• Grounds for Coordination and Cooperation
    • Communication (6.1.2)
    •  Communication is a two-way process .
    •  Regular and open communications are essential. Auditors should agree on the timing and nature of such communications.
    • Formal communication can include regular meetings to
      • identify opportunities for cooperation;
      • avoid duplication of efforts
      • assure that audit coverage is coordinated; and
      • agree on methods for sharing audit findings and other information.
  • Grounds for Coordination and Cooperation
    • Communication may include
      • The exchange of audit reports and management letters;
      • In some circumstances, granting access to each other’s audit programs and audit documentation under confidentiality provisions.
  • Grounds for Coordination and Cooperation
    • Common understanding (6.1.3)
    •  Auditors should understand each other’s objectives, scope, techniques, methods, and terminology to facilitate reliance on each other’s work.
    •  It may be useful for SAIs and internal auditors to use similar techniques, methods, and terminology to facilitate cooperation and effective coordination.
  • Grounds for Coordination and Cooperation
    • Confidence (6.1.4)
    •  There should be mutual confidence based on the recognition that internal and external audits are conducted within relevant professional standards.
    •  There should be confidence that any information exchanged is treated professionally and with integrity and within professional ethical guidelines. This exchange of information should incorporate sufficient confidentiality provisions.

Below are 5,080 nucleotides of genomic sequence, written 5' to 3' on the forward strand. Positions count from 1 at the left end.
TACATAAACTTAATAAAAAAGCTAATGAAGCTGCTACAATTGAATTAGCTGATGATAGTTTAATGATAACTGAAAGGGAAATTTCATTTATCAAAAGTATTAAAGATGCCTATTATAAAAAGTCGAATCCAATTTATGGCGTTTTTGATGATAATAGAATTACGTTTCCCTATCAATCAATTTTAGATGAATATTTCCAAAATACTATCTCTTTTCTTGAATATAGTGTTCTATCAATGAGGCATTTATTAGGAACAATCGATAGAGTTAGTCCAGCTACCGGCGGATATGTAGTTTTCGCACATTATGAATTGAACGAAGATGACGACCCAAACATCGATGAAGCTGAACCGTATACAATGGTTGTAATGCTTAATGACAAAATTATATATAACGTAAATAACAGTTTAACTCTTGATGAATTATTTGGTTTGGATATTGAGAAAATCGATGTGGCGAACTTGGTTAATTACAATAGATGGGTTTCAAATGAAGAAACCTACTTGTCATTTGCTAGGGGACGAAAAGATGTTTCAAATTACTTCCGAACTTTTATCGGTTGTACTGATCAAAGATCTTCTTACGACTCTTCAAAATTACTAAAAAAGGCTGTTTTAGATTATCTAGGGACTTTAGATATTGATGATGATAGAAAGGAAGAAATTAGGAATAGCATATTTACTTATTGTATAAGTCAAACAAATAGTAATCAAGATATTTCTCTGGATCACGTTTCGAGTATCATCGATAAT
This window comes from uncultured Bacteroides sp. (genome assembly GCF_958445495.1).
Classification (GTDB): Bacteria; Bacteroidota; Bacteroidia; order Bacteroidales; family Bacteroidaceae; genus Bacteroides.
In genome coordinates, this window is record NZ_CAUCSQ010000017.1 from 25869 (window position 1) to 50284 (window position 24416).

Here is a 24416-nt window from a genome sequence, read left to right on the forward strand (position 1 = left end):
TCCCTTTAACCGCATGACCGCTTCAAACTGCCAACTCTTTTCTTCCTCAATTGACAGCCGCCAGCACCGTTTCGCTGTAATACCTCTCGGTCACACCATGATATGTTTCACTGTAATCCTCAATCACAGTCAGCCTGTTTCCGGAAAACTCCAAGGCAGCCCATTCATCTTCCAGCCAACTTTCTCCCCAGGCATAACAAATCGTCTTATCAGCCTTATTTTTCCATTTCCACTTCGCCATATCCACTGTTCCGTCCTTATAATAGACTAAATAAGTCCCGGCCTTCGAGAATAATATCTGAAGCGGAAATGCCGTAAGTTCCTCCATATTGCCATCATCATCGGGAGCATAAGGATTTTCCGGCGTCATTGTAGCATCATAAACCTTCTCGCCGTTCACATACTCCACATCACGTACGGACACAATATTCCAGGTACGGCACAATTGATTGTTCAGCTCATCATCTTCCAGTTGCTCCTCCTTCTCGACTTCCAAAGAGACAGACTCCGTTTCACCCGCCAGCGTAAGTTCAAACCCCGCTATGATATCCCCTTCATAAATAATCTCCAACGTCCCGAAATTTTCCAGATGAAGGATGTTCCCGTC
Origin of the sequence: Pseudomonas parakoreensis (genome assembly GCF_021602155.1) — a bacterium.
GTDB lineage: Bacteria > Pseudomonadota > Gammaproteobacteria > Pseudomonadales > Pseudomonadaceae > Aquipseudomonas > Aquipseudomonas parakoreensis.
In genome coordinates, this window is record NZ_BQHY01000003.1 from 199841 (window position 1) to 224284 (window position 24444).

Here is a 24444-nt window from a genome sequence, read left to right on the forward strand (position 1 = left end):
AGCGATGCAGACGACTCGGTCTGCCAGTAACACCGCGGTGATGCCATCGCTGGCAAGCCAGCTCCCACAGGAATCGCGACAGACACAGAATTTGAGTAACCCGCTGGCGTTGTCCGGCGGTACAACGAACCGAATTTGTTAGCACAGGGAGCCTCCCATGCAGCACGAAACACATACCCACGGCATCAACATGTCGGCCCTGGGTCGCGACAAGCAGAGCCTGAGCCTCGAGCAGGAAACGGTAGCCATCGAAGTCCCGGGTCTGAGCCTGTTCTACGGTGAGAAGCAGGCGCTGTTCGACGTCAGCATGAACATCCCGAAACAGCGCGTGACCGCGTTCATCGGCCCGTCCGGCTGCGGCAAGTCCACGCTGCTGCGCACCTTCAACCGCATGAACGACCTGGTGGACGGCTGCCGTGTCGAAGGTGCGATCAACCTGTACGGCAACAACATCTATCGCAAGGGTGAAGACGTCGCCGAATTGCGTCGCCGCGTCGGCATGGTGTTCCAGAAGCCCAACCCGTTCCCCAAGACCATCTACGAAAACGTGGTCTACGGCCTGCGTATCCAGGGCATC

• MODES OF COOPERATION
    • A broad range of ways to achieve coordination and cooperation between SAIs and internal auditors are possible (7.1):
    •  Communication of audit planning/audit strategy (e.g. joint planning sessions);
    •  Collaborating on certain audit procedures , such as collecting audit evidence or testing data
    •  Communication of audit reports to each other;
  • MODES OF COOPERATION
    • Ways to achieve coordination and cooperation continued:
    •  Organizing common training programs and courses;
    •  Sharing training material, methodologies, and audit work programs;
    •  Granting access to audit documentation;
    •  Lending of staff (e.g. training on the job);
    •  Use of certain aspects of each other’s work to determine the nature, timing, and extent of audit procedures to be performed.
  • WAYS TO ORGANIZE THE COORDINATION AND COOPERATION
    • Coordination and cooperation can either be organized formally or informally (8.1).
    • Formal coordination and cooperation can be organized through legislation, formal agreements, or protocols (8.2).
    • In certain low-risk engagements, SAIs and internal auditors may coordinate/cooperate in a more informal way (8.3).
    • Coordination and cooperation should be documented in compliance with applicable auditing standards (8.4).
    • IPPF Practice Advisory 2050-1, Coordination , identifies ways for coordination without duplicating efforts.
  • AREAS OF COORDINATION AND COOPERATION
    • Areas of coordination and cooperation may include (9.1):
    •  Evaluating the audit entity’s ( see also INTOSAI GOV 9100):
      • Internal Control framework;
      • Financial statements’ Compliance with Laws and Regulations;
      • Performance indicators and performance studies;
      • Public Governance; and
      • Risk management ( INTOSAI GOV 9130).
    •  Documenting the audit entity’s systems/ operational processes;
    •  Developing audit procedures;
    •  Performing audit procedures , (e.g. audit of multi-located entities);
    •  Investigating fraud and corruption allegations.
  • PHASES & CONTENT OF COORDINATION AND COOPERATION
    • Coordination and cooperation can happen during the entire audit process (10.1.1):